I didn’t want to get too sappy for this one, but this year has been a big one for me! I started the year working three jobs while being a part-time student, started grad school in the second half of the year, and learned how to better plan and craft blog posts that hopefully help people!
So here we go, the top five of 2019:
What I love the most about teaching new adult pianists is that they have a reason why they’re learning the piano. They’re not doing it because their parents are making them. The desire is completely internal, and more than that, it’s based in deep feelings that are strong enough to internally motivate them through the tough parts of taking up something new.
This post is full of resources for adult beginners including video courses and series (free and paid), platforms for finding teachers, method books, and repertoire guides to help you get through the toughest parts of learning a new skill as an adult.
As musicians, we spend a lot of time by ourselves in the practice room trying to acquire skills on our own, albeit with a little guidance from our teachers. It’s pretty easy to practice when we first start out on an instrument. As the honeymoon phase comes to an end, however, we frequently find ourselves thinking “I hate practicing my instrument” and wondering why we torture ourselves every day like this.
Instead of focusing on the negative aspects (which I focused on in 5 Ways to Avoid Frustration While Practicing an Instrument) that arise in the practice room, this post focuses on creating positive and productive experiences while practicing an instrument!
For me, this is one of those books that changes the way I view the world. Bruser’s ten-step approach to practicing reminds me of the days when I first took up piano. It was exciting. I didn’t know enough about drilling scales and arpeggios, and I learned simply by enjoying to play.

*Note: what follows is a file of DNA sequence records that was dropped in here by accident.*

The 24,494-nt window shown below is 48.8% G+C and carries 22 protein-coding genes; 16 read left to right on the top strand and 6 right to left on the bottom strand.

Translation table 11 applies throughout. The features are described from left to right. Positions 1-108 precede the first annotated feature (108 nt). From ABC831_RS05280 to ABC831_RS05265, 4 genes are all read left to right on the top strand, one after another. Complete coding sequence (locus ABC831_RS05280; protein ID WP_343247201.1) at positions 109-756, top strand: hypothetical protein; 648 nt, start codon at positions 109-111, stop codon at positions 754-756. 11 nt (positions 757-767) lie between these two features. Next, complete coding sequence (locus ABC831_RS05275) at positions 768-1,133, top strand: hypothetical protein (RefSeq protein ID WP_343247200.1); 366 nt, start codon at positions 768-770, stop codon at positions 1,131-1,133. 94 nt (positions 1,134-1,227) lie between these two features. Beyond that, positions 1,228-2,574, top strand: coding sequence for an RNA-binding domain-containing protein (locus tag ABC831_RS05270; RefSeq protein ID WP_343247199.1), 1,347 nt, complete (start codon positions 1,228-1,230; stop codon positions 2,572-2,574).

Comfort, ease, and joy can be cultivated through practice. To do this, we must give up excessive ambition and the desperate struggle for results, and let ourselves feel the pain of our longing, of having to wait to make music the way we want to.
This book is for musicians, ones who especially want to learn how to enjoy their practice sessions and feel good when they perform.
Claude Debussy’s music creates magic wherever it goes. It frequently draws new students to the piano with the desire of playing his most famous pieces like Clair de lune and Arabesque No. 1. This post looks at how Debussy composed this music and what that has to do with being a performer of his music as well as being a composer who would like to create similar music.
170 years after his death, Chopin still captivates audiences with his music. His set of preludes that cover all 24 major and minor keys are a great starting place to learn how to analyze his work, as it can be dense.
The Prelude in E minor, op. 28 no. 4 is one of my favorites and grows so much more fascinating the more times you listen to it. It sounds simple at first, a simple melody in the right hand over block chords in the left hand, but it is this simplicity that showcases the complexity of Chopin’s work.
The piece is one page, but it’s one of the most stunning and heartwrenching pieces ever written. It seems simple enough, just a five note melody (for the most part) over a bunch of block chords, so it’s incredible that Chopin could create something so effective from this texture.
Final Thoughts for the Decade
I hope at least one of these posts helped you in some way in your musical studies and experiences. The point of this blog is to help musicians or lovers of music who may not be as far along in their musical journeys as me. I’m no expert (and struggle with imposter syndrome as much as the rest of you), but I hope that my experience and the resources I’ve been able to share have been worthwhile to all of you!
For 2020, I wish all of you the peace of mind to be able to step back and see the big picture even when it’s not easy and that you find the next decade productive, rewarding, and full of hope and light. Best wishes!
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